Dunnes workers give 'cautious welcome' to 3pc increase in wages
DUNNES Stores workers have "cautiously welcomed" a 3pc increase from the company but have pledged to continue their campaign for better conditions.
Employees were told yesterday during internal "communication meetings" that they had been granted a 3pc rise.
It comes on the back of a pay claim that was first lodged by trade union Mandate last month, days after thousands participated in a day of strike action.
Staff at the retailing giant have been locked in a lengthy, bitter dispute with the company over working hours and pay, job security and representation rights with management.
This latest wage hike is the third that workers have enjoyed in three years. Their pay has now been increased by a total of 9pc.
However, spokesperson David Gibney for Mandate, which represents 6,000 Dunnes Stores workers around the country, said their fight continues.
He said the latest development is "useless without putting in place some sort of banded-hour contract system or security of hours".
"Some staff could be on 30 hours up until this week and then they could be down to 15 hours next and give them nothing," he said.
"It just doesn't do anything to address the key issue which is securing hours.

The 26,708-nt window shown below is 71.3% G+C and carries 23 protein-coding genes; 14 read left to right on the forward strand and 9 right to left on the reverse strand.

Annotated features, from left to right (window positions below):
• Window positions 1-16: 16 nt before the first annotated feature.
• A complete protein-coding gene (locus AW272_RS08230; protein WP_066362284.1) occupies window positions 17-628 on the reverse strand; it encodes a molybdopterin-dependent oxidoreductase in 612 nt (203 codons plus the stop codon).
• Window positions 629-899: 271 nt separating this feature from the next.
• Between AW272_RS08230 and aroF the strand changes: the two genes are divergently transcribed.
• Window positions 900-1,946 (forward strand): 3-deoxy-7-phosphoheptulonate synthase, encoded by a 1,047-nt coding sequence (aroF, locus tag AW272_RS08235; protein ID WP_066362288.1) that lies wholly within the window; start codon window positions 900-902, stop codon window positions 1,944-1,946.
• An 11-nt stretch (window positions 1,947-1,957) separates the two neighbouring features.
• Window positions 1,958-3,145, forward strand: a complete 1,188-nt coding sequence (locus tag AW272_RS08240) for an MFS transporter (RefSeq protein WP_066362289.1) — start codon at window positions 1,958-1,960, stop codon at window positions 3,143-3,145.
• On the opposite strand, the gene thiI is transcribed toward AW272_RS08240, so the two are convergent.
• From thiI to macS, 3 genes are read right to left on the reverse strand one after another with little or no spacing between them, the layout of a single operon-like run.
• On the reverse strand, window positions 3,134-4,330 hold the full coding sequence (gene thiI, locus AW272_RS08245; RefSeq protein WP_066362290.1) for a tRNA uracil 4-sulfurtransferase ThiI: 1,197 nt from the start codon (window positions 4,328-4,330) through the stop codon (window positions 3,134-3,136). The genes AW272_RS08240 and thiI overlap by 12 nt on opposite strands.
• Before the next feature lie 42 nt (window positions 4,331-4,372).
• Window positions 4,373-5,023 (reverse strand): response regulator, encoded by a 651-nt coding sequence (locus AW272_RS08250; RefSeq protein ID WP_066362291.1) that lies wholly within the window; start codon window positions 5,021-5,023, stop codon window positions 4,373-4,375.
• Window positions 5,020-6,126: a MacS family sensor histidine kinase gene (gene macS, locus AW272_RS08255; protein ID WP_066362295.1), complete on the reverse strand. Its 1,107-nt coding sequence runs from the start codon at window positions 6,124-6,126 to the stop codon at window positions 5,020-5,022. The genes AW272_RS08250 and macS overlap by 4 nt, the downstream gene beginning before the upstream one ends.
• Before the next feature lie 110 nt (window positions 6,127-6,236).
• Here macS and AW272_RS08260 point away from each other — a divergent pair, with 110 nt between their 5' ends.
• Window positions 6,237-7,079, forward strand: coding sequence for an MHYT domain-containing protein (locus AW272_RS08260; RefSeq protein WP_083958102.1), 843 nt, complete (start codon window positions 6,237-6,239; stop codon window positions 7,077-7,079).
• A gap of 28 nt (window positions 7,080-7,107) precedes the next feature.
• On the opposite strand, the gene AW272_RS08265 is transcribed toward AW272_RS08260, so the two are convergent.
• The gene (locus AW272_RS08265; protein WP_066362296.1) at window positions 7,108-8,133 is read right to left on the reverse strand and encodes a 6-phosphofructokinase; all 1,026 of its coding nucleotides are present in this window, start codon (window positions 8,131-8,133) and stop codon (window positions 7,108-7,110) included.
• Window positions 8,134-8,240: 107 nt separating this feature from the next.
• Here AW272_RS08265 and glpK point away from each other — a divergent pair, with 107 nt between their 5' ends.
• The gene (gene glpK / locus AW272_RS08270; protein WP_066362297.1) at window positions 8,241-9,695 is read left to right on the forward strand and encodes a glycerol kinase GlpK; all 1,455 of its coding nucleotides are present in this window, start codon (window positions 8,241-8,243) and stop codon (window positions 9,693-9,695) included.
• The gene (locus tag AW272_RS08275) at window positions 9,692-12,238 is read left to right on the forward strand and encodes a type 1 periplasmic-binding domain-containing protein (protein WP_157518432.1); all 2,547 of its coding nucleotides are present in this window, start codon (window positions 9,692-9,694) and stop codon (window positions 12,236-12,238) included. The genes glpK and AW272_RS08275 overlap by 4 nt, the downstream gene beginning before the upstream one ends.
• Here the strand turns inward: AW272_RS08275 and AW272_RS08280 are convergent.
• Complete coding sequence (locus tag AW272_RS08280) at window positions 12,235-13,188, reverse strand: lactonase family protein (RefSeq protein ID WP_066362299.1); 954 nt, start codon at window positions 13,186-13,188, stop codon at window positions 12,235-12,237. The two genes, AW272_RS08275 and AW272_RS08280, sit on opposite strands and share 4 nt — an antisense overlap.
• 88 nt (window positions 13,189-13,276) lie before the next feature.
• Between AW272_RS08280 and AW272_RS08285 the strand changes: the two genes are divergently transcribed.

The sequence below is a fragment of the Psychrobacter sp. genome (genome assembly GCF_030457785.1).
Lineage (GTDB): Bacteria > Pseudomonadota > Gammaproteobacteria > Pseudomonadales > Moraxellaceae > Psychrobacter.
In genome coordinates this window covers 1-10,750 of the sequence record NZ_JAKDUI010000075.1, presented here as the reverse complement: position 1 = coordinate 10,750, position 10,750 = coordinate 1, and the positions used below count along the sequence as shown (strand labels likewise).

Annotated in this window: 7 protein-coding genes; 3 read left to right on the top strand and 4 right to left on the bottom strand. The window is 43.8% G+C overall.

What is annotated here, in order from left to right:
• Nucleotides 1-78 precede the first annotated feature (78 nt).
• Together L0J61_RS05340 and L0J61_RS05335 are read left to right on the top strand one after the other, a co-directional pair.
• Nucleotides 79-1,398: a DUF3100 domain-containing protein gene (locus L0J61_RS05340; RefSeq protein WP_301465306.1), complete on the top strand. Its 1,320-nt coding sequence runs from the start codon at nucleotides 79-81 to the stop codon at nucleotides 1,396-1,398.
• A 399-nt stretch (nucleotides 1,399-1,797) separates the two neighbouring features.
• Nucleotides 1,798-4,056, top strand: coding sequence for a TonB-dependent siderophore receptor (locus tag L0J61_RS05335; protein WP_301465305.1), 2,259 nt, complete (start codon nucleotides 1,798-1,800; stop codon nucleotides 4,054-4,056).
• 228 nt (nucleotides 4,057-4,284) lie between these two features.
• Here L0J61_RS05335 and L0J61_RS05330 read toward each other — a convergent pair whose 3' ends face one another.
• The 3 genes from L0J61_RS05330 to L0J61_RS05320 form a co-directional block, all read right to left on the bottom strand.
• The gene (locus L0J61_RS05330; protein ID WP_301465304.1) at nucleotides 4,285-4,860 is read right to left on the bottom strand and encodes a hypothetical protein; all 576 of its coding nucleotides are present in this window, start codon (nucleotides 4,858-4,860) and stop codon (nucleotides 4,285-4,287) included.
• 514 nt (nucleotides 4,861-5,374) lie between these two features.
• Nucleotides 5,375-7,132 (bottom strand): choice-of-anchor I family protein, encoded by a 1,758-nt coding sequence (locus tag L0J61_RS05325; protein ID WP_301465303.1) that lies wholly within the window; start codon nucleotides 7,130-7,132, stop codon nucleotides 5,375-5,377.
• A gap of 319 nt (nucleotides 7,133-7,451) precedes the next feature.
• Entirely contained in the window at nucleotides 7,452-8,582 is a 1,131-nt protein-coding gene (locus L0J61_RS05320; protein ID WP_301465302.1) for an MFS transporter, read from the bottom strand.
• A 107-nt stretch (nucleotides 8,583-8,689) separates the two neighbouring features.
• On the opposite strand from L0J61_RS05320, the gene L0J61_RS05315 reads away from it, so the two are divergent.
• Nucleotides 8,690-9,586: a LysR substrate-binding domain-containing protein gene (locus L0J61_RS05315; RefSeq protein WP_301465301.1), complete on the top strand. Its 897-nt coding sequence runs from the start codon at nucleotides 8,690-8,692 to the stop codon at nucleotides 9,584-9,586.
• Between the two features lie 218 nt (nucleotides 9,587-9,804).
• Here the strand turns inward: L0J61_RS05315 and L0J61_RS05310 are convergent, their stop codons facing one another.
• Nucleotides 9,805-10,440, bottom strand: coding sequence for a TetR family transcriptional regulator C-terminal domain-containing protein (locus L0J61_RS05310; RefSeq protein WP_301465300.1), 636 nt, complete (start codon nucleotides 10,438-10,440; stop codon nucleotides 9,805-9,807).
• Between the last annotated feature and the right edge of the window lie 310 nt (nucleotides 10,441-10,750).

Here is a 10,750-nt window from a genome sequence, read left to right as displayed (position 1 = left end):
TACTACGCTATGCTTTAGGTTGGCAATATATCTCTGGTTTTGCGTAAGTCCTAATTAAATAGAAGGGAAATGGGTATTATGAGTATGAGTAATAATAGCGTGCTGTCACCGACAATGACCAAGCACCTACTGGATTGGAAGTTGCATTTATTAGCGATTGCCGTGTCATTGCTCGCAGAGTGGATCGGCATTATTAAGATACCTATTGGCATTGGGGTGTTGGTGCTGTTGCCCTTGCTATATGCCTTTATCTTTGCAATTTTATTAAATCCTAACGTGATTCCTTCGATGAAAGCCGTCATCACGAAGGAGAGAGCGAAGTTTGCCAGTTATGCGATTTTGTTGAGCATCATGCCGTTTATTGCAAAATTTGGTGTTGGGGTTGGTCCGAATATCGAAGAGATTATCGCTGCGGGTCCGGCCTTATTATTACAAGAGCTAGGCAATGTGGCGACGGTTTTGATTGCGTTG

"The dispute continues, there is no change in that. There have been a number of concessions by the company since we began. Last week they issued a four-week roster, whereas they had been doing week to week."
But he claimed that the company is "missing the point".
"They are trying to throw a few crumbs to the workers, but it is not fooling anybody, particularly the members because they know what it's like to live on these contracts," said Mr Gibney.
The majority of Mandate's members in Dunnes Stores went on strike on Holy Thursday and pickets were placed outside almost all of the retailer's 109 outlets nationwide.
The workers' decision to strike initially came after 67pc of union members balloted in favour of industrial action earlier in the year.
Dunnes Stores has not publicly responded to any of the claims made by staff.
But in a letter issued earlier this year, management said they will "not enter into direct discussions" with a trade union.